0
We're unable to sign you in at this time. Please try again in a few minutes.
Retry
We were able to sign you in, but your subscription(s) could not be found. Please try again in a few minutes.
Retry
There may be a problem with your account. Please contact the AMA Service Center to resolve this issue.
Contact the AMA Service Center:
Telephone: 1 (800) 262-2350 or 1 (312) 670-7827  *   Email: subscriptions@jamanetwork.com
Error Message ......
Other Articles |

SUBCUTANEOUS EMPHYSEMA IN AN INFANT THREE DAYS OLD

HAROLD K. FABER, M.D.
Am J Dis Child. 1920;19(5):388-391. doi:10.1001/archpedi.1920.01910230058010.
Text Size: A A A
Published online

Subcutaneous emphysema, occurring spontaneously during the first days of life, appears to be extraordinarily rare. Only two cases have been found recorded in the literature, both reported by Guillot,1 and even in these there is some doubt as to whether the cause was intrinsic. The Catalogue of the Surgeon-General's Library gives the title of a paper by Lvov2 as "On congenital subcutaneous emphysema of the skin," but direct reference to this paper shows that the title should be translated as "The development of cutaneous emphysema during the period of labor," and that the not very unusual emphysema which occurs in mothers during protracted and difficult labor is the subject dealt with. There are a number of reports of subcutaneous emphysema in older children complicating whooping cough, diphtheria and tuberculosis, and a few of emphysema in infants after insufflation for asphyxia or atelectasis. From intrinsic causes, however, emphysema in

Topics

Sign in

Create a free personal account to sign up for alerts, share articles, and more.

Purchase Options

• Buy this article
• Subscribe to the journal

First Page Preview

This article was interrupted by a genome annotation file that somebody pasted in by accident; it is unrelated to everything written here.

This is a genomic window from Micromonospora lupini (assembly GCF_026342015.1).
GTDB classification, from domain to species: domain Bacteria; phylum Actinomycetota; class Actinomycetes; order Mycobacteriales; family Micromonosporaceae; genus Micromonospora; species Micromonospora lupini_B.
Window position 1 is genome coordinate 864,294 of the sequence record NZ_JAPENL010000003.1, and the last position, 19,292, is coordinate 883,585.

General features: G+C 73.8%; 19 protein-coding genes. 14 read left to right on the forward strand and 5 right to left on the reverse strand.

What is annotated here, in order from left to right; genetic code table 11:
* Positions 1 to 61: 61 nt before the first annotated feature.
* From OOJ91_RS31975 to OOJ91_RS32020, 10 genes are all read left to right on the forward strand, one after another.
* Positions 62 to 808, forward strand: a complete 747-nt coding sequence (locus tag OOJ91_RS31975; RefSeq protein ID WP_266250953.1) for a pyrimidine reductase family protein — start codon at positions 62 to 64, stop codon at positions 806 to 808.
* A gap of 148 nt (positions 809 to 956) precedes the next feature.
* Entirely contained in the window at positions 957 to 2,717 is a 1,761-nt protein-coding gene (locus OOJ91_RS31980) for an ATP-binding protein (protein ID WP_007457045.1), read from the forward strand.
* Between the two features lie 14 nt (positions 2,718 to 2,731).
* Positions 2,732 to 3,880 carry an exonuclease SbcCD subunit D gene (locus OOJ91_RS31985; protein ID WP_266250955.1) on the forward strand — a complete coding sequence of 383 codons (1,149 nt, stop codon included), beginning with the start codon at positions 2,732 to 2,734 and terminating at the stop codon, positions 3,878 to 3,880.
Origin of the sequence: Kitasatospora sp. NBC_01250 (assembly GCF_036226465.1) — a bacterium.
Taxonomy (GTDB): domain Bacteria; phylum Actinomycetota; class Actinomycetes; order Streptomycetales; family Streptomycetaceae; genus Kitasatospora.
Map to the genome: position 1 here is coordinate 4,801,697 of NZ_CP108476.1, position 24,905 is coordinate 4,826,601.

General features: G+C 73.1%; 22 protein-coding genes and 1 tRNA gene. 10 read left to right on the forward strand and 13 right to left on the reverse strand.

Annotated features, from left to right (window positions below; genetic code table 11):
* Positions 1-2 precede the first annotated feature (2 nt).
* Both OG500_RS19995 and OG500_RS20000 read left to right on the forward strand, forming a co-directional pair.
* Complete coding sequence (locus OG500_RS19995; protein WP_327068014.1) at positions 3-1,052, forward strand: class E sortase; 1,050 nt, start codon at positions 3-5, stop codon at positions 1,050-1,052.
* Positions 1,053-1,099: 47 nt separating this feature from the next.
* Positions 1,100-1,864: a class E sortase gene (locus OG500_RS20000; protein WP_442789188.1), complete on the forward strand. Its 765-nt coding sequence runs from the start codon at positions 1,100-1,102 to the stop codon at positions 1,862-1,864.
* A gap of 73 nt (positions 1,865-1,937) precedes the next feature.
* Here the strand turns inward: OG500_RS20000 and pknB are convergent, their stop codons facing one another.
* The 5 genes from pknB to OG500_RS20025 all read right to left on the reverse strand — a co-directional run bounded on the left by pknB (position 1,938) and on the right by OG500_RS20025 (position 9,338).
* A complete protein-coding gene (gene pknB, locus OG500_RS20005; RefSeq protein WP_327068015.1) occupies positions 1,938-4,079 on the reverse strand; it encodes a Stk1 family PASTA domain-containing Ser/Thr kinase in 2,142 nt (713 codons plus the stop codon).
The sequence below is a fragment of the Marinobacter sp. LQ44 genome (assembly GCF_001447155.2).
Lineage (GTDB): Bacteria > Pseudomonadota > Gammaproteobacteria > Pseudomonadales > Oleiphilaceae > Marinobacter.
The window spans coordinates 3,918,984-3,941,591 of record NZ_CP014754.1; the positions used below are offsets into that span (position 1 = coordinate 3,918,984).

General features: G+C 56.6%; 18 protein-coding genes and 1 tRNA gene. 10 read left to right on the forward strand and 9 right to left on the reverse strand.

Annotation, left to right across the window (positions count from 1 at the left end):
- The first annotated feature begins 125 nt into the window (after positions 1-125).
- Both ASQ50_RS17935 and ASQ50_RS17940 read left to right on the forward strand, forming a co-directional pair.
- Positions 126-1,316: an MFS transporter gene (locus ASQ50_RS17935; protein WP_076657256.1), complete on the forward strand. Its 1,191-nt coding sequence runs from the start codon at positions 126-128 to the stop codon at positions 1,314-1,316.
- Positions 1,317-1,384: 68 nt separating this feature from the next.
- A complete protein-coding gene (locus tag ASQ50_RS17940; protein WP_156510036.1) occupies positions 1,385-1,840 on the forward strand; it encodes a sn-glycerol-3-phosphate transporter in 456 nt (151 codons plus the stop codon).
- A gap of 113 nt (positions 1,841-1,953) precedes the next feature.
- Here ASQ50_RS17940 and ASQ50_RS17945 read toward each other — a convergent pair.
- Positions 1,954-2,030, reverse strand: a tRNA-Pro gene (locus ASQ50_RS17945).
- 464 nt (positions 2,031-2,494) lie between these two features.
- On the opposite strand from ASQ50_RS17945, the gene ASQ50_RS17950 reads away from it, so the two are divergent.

View Large
/>
First page PDF preview

Figures

Tables

References

Correspondence

CME
Meets CME requirements for:
Browse CME for all U.S. States
Accreditation Information
The American Medical Association is accredited by the Accreditation Council for Continuing Medical Education to provide continuing medical education for physicians. The AMA designates this journal-based CME activity for a maximum of 1 AMA PRA Category 1 CreditTM per course. Physicians should claim only the credit commensurate with the extent of their participation in the activity. Physicians who complete the CME course and score at least 80% correct on the quiz are eligible for AMA PRA Category 1 CreditTM.
Note: You must get at least of the answers correct to pass this quiz.
You have not filled in all the answers to complete this quiz
The following questions were not answered:
Sorry, you have unsuccessfully completed this CME quiz with a score of
The following questions were not answered correctly:
Commitment to Change (optional):
Indicate what change(s) you will implement in your practice, if any, based on this CME course.
Your quiz results:
The filled radio buttons indicate your responses. The preferred responses are highlighted
For CME Course: A Proposed Model for Initial Assessment and Management of Acute Heart Failure Syndromes
Indicate what changes(s) you will implement in your practice, if any, based on this CME course.
NOTE:
Citing articles are presented as examples only. In non-demo SCM6 implementation, integration with CrossRef’s "Cited By" API will populate this tab (http://www.crossref.org/citedby.html).
Submit a Comment

Multimedia

Some tools below are only available to our subscribers or users with an online account.

Sign in

Create a free personal account to sign up for alerts, share articles, and more.

Purchase Options

• Buy this article
• Subscribe to the journal

Related Content

Customize your page view by dragging & repositioning the boxes below.

Jobs
brightcove.createExperiences();